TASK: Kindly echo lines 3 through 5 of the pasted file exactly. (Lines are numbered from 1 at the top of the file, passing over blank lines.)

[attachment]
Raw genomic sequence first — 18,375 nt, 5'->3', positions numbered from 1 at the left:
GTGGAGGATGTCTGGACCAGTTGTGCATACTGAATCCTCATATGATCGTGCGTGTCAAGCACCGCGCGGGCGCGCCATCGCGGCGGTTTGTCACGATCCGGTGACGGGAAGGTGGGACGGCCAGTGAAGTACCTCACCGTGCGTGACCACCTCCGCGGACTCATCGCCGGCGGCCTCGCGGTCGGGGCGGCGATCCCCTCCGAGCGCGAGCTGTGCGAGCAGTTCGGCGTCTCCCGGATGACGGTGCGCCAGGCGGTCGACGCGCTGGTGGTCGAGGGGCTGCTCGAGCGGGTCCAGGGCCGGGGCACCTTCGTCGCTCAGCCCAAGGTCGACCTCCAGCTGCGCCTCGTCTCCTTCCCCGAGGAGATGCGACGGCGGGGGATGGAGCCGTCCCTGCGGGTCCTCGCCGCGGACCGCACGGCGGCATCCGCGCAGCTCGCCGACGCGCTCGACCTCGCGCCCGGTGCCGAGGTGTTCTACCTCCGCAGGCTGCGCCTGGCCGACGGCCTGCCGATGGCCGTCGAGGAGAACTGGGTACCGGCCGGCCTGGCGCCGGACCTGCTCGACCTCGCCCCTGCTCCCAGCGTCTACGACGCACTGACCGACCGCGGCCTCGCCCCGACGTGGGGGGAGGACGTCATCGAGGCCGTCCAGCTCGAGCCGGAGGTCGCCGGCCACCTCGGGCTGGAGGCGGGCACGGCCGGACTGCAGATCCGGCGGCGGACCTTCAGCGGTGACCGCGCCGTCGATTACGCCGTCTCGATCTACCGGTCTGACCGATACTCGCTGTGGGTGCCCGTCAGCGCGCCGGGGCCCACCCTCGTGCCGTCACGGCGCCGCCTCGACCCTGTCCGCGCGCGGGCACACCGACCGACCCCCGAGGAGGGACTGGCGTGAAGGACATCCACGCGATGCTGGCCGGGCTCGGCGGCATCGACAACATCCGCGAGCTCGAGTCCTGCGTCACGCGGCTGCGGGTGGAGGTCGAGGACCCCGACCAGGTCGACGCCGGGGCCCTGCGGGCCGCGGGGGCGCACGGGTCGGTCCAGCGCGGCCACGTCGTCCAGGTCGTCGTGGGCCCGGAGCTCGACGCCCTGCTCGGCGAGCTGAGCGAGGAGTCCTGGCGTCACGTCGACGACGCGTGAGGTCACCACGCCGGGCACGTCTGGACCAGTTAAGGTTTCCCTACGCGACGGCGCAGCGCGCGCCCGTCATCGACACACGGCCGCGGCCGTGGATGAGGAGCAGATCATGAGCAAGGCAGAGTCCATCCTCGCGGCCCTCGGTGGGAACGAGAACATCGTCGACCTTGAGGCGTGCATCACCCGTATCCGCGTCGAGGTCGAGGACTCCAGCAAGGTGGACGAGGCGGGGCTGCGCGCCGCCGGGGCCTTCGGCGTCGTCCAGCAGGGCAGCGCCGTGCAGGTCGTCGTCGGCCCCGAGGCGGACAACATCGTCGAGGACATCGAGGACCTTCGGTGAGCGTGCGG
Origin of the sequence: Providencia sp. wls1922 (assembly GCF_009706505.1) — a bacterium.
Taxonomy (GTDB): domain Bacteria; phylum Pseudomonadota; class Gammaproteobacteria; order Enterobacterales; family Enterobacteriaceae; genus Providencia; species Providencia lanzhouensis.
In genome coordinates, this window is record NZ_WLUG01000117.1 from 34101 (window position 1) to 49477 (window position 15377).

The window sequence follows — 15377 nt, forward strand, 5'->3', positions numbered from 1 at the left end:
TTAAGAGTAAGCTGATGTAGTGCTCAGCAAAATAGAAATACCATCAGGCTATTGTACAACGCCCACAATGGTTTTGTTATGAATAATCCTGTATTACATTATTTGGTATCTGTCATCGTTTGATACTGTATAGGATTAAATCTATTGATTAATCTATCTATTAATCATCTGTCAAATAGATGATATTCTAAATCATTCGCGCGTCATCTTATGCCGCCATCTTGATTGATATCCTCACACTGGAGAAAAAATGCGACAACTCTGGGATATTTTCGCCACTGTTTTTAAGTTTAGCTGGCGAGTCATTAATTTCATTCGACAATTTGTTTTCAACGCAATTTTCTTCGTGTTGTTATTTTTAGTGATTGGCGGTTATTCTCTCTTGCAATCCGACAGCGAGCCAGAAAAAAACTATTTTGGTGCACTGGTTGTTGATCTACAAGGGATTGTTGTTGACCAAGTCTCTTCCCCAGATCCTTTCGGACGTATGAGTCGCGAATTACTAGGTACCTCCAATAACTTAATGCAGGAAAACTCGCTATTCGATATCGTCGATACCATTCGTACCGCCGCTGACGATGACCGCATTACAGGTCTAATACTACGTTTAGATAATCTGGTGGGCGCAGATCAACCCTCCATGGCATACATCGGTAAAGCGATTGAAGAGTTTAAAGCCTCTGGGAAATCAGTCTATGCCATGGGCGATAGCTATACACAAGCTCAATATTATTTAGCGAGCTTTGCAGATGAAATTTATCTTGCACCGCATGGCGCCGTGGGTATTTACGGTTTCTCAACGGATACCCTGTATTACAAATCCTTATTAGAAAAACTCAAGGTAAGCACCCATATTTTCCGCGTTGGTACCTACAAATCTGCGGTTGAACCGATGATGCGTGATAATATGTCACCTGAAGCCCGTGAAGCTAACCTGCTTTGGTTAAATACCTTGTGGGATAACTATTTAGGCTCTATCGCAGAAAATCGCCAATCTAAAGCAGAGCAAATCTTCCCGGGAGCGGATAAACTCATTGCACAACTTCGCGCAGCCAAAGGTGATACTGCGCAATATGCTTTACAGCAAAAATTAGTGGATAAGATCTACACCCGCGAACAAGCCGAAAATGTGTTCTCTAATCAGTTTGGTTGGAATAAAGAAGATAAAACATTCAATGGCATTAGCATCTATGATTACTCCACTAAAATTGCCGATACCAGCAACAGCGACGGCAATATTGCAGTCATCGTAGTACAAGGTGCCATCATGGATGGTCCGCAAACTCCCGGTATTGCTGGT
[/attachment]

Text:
Origin of the sequence: Providencia sp. wls1922 (assembly GCF_009706505.1) — a bacterium.
Taxonomy (GTDB): domain Bacteria; phylum Pseudomonadota; class Gammaproteobacteria; order Enterobacterales; family Enterobacteriaceae; genus Providencia; species Providencia lanzhouensis.
In genome coordinates, this window is record NZ_WLUG01000117.1 from 34101 (window position 1) to 49477 (window position 15377).